Close = close
Open = open
High = high
Low = low
Median = hl2
Typical = hlc3
Weighted = hlcc4
Average = ohlc4
Average Median Body = (open+close)/2
Trend Biased = (see code, too complex to explain here)
Trend Biased (extreme) = (see code, too complex to explain here)
... for HA and HA better, see the same set up as above but with different open and close values to calcualate the other source types
- For the HA better calculations, we run the close value through either an Adaptive, Kaufman, or T3 smoothing filter. The length for these smoothing filters, either 2 or 3, can be found in the code and is a constant value that shouldn't be changed. This smoothing is in inline with what is described in the article mentioned above
- Lastly, I've placed an SMA over the oscillator so that the user can test out the various sources explained above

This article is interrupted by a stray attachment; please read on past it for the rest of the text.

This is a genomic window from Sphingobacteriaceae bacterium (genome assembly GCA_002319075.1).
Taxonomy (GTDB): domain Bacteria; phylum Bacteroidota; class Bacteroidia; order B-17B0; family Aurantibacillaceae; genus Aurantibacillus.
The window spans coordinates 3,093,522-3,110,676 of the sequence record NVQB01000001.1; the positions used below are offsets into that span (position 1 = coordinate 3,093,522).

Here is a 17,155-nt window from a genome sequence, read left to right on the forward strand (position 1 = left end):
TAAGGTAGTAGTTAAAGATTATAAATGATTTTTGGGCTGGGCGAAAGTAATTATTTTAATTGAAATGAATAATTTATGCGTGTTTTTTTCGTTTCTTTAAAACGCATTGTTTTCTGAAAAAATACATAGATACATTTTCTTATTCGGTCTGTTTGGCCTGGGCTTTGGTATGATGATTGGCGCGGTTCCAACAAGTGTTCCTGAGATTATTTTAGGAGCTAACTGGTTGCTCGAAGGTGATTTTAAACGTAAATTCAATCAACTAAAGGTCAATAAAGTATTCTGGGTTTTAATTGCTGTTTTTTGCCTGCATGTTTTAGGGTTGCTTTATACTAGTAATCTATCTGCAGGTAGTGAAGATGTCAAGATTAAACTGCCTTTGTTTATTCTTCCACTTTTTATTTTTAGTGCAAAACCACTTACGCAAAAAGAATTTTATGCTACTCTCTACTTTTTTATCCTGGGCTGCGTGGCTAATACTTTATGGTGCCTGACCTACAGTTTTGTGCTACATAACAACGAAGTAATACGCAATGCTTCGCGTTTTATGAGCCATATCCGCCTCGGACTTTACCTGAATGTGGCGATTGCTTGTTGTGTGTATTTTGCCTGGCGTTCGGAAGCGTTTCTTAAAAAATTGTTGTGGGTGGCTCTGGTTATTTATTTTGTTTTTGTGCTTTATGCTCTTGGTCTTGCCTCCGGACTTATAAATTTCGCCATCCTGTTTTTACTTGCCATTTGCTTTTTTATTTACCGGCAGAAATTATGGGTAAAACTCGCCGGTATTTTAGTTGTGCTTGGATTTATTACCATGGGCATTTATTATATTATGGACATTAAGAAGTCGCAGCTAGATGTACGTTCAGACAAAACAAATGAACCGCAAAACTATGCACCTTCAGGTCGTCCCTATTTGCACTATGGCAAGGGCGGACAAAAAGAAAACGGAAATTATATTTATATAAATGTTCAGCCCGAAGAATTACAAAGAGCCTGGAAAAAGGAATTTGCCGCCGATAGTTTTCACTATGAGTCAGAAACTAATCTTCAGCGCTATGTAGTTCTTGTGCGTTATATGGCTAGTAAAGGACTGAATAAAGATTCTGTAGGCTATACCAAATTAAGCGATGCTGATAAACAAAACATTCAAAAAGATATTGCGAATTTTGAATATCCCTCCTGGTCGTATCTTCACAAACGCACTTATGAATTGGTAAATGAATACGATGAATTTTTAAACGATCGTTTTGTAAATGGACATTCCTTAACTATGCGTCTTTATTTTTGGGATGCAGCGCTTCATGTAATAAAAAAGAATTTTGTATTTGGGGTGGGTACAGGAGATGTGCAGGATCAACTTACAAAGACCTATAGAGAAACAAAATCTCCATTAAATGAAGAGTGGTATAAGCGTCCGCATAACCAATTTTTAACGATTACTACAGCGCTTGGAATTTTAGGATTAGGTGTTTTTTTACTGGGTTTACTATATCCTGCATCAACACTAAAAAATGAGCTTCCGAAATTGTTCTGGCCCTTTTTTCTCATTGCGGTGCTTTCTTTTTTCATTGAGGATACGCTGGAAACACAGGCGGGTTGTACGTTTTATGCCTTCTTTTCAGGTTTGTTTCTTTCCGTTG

Included:
- Toggle on/off bar coloring

Greedy MA & Greedy Bollinger Bands This moving average takes all of the moving averages between 1 and 700 and takes the average of them all. It also takes the min/max average (donchian) of every one of those averages. Also included is Bollinger Bands calculated in the same way. One nice feature I have added is the option to use geometric calculations for. I also added regular bb calculations because this can be a major hog. Use this default setting on 1d or 1w. Enjoy!
ps, I call it greedy because the default settings wont work on lower time frames